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Artisans of peace

Solemnity of the Baptism of the Lord

Dear sisters and brothers in Christ,

As a new year begins, it is customary for the Holy Father to address the diplomatic corps accredited to the Holy See. Since this week we have also gone through days of great international tension, I thought I would share with you his fragments of his speech.

“A new year is opening before us; like the cry of a newborn baby, it fills us with joy and hope. I would like that word, “hope”, which is an essential virtue for Christians, to inspire our way of approaching the times that lie ahead.

Certainly, hope has to be realistic. It demands acknowledging the many troubling issues confronting our world and the challenges lurking on the horizon. It requires that problems be called by their name and the courage be found to resolve them. It urges us to keep in mind that our human family is scarred and wounded by a succession of increasingly destructive wars that especially affect the poor and those most vulnerable. Sadly, the new year does not seem to be marked by encouraging signs, as much as by heightened tensions and acts of violence.

Precisely in light of these situations, we cannot give up hope. And hope requires courage. It means acknowledging that evil, suffering and death will not have the last word, and that even the most complex questions can and must be faced and resolved. For hope is “the virtue that inspires us and keeps us moving forward, even when obstacles seem insurmountable” …

A more steadfast and effective engagement on the part of the international community is most urgent in other parts of the Mediterranean area and in the Middle East. I think especially of the pall of silence that risks falling over the war that has devastated Syria over the course of the last decade. It is imperative to devise suitable and far-sighted solutions capable of enabling the beloved Syrian people, exhausted by war, to regain peace and to begin the reconstruction of the country. The Holy See favorably regards every initiative aimed at laying the groundwork for the resolution of the conflict, and once more expresses its gratitude to Jordan and Lebanon for having welcomed and taken responsibility, not without significant sacrifice, for millions of Syrian refugees. Sadly, in addition to the difficulties caused by this welcome, other factors of economic and political uncertainty, in Lebanon and in other states, are provoking tensions among the population, further endangering the fragile stability of the Middle East.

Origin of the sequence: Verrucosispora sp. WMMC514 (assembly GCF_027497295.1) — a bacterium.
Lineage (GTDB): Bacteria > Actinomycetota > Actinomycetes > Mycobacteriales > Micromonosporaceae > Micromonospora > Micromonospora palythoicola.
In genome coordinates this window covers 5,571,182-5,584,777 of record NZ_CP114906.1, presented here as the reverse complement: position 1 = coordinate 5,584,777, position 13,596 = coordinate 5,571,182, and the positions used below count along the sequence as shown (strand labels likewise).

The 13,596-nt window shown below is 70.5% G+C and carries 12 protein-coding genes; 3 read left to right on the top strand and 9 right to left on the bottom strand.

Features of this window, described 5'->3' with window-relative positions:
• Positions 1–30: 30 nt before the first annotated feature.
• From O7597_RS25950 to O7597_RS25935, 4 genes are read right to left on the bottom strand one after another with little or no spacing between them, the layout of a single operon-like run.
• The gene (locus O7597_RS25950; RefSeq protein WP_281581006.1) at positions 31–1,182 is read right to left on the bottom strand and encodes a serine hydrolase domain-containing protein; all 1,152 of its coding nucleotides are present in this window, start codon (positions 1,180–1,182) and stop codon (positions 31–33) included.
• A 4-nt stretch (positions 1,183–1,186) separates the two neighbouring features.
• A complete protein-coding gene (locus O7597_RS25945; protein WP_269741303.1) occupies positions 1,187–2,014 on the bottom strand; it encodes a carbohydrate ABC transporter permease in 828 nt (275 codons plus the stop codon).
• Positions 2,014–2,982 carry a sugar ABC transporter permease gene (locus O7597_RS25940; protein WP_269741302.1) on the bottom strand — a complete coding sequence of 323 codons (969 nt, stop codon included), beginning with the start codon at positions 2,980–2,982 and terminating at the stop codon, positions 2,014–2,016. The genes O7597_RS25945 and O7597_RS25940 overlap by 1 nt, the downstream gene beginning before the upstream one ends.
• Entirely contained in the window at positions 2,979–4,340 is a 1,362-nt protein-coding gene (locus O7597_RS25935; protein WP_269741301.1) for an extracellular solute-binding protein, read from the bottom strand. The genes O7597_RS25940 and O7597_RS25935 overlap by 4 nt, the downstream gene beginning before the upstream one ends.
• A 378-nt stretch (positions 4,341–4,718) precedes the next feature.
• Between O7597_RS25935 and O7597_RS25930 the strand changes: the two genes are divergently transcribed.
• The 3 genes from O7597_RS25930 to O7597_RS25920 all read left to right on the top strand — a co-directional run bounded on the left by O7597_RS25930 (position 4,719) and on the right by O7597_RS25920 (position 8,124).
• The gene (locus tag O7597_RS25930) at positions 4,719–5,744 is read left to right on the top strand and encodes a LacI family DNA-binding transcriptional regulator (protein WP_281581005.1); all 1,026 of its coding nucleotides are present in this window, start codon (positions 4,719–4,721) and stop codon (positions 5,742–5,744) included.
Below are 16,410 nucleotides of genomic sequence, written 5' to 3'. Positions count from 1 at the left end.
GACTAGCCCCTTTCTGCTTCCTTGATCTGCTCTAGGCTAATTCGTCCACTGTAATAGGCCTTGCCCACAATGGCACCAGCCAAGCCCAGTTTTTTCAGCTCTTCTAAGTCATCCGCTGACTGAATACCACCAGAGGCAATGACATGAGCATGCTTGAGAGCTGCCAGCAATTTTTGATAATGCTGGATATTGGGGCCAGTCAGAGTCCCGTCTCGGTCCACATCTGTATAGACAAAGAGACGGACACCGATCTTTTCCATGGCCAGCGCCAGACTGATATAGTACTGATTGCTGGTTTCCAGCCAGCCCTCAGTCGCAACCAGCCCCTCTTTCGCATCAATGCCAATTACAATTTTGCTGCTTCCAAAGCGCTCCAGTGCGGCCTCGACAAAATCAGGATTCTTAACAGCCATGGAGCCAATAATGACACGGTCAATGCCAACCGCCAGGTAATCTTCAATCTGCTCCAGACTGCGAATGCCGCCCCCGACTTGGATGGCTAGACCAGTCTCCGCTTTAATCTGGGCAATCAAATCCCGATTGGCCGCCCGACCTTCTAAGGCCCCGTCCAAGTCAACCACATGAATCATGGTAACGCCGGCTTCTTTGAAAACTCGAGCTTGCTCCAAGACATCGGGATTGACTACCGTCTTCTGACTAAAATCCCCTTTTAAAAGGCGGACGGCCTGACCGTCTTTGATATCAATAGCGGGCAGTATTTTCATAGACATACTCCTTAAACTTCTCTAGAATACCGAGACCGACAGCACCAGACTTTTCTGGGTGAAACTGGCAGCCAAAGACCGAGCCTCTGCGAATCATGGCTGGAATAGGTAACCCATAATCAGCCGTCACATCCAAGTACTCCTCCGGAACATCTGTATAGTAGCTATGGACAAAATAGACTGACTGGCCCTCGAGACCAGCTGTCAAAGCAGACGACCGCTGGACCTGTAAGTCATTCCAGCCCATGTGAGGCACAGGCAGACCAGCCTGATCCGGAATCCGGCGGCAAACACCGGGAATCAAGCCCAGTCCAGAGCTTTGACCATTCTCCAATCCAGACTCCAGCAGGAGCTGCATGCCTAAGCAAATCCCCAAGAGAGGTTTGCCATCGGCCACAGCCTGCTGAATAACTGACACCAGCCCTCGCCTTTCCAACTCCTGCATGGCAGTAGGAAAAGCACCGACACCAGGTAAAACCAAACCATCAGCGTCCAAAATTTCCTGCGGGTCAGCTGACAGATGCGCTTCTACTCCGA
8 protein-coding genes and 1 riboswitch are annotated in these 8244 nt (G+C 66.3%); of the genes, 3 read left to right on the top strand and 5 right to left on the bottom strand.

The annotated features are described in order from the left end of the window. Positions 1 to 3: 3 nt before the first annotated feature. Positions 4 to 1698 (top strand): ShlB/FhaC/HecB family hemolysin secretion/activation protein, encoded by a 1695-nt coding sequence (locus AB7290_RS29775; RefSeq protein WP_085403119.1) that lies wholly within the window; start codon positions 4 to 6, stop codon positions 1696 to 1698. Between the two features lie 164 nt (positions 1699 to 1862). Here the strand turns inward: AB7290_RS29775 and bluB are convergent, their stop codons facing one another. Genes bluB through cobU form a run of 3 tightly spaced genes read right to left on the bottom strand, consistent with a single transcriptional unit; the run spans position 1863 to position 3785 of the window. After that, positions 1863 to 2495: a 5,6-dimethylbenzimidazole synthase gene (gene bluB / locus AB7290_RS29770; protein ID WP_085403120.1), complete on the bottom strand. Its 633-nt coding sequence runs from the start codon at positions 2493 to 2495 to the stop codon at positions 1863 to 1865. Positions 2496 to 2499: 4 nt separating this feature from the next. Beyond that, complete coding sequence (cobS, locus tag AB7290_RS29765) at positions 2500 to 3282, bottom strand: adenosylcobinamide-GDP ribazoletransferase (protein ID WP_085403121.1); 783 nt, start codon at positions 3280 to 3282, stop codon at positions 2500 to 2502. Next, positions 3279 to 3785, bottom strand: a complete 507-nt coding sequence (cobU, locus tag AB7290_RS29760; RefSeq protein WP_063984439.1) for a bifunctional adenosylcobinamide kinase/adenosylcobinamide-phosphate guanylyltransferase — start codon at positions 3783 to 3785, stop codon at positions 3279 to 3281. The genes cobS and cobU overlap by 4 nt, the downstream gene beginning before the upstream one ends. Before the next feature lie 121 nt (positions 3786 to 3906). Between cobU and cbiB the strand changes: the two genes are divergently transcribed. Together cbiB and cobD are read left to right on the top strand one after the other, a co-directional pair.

Particularly troubling are the signals coming from the entire region following the heightening of tensions between Iran and the United States, which risk above all compromising the gradual process of rebuilding in Iraq, as well as setting the groundwork for a vaster conflict that all of us would want to avert. I therefore renew my appeal that all the interested parties avoid an escalation of the conflict and “keep alive the flame of dialogue and self-restraint”, in full respect of international law.

My thoughts turn also to Yemen, which is experiencing one of the most serious humanitarian crises of recent history amid general indifference on the part of the international community, and to Libya, which for many years has experienced a situation of conflict aggravated by incursions of extremist groups and by a further intensification of violence in recent days. That situation provides fertile terrain for the scourge of exploitation and human trafficking, carried out by unscrupulous persons who exploit the poverty and suffering of those fleeing situations of conflict or of extreme poverty. Among the latter, many fall prey to genuinely criminal organizations that imprison them in inhumane and degrading conditions and subject them to torture, sexual violence and forms of extortion…

Dialogue – not arms – is the essential way to resolve disputes… The fire at Notre Dame Cathedral in Paris showed how even what seems so solid can be fragile and easily destroyed. The damage suffered by an edifice that is not only precious to Catholics but important for all of France and the whole of humanity, has revived the question of Europe’s historical and cultural values, and its deeper roots. In situations where a framework of values is lacking, it becomes easier to identify elements of division than those of cohesion…

I would like to mention two other anniversaries occurring this year, which might seem to have little to do with today’s meeting. The first is the five-hundredth anniversary of the death of Raphael, the great artist from Urbino, who died in Rome on 6 April 1520. Raphael left us a vast legacy of inestimable beauty. Just as an artist’s genius can blend raw materials and different colors and sounds to create a unique work of art, so diplomacy is called upon to harmonize the distinctive features of the various peoples and states in order to build a world of justice and peace. This is in fact the beautiful masterpiece that all of us want to be able to admire…

One of Raphael’s favorite subjects was the Virgin Mary. To her he dedicated many a canvas that can be admired today in museums throughout the world. For the Catholic Church, this year marks the seventieth anniversary of the proclamation of the Assumption of the Blessed Virgin Mary… The Assumption of Mary also invites us to look ahead to the completion of our earthly journey, to that day when justice and peace will be fully reestablished. May we feel encouraged, then, to work diligently, through the diplomacy that is our own imperfect yet always valuable human contribution, to hasten the fulfilment of this longing for peace, in the knowledge that the goal can be attained.”

Fr. Roberto M. Cid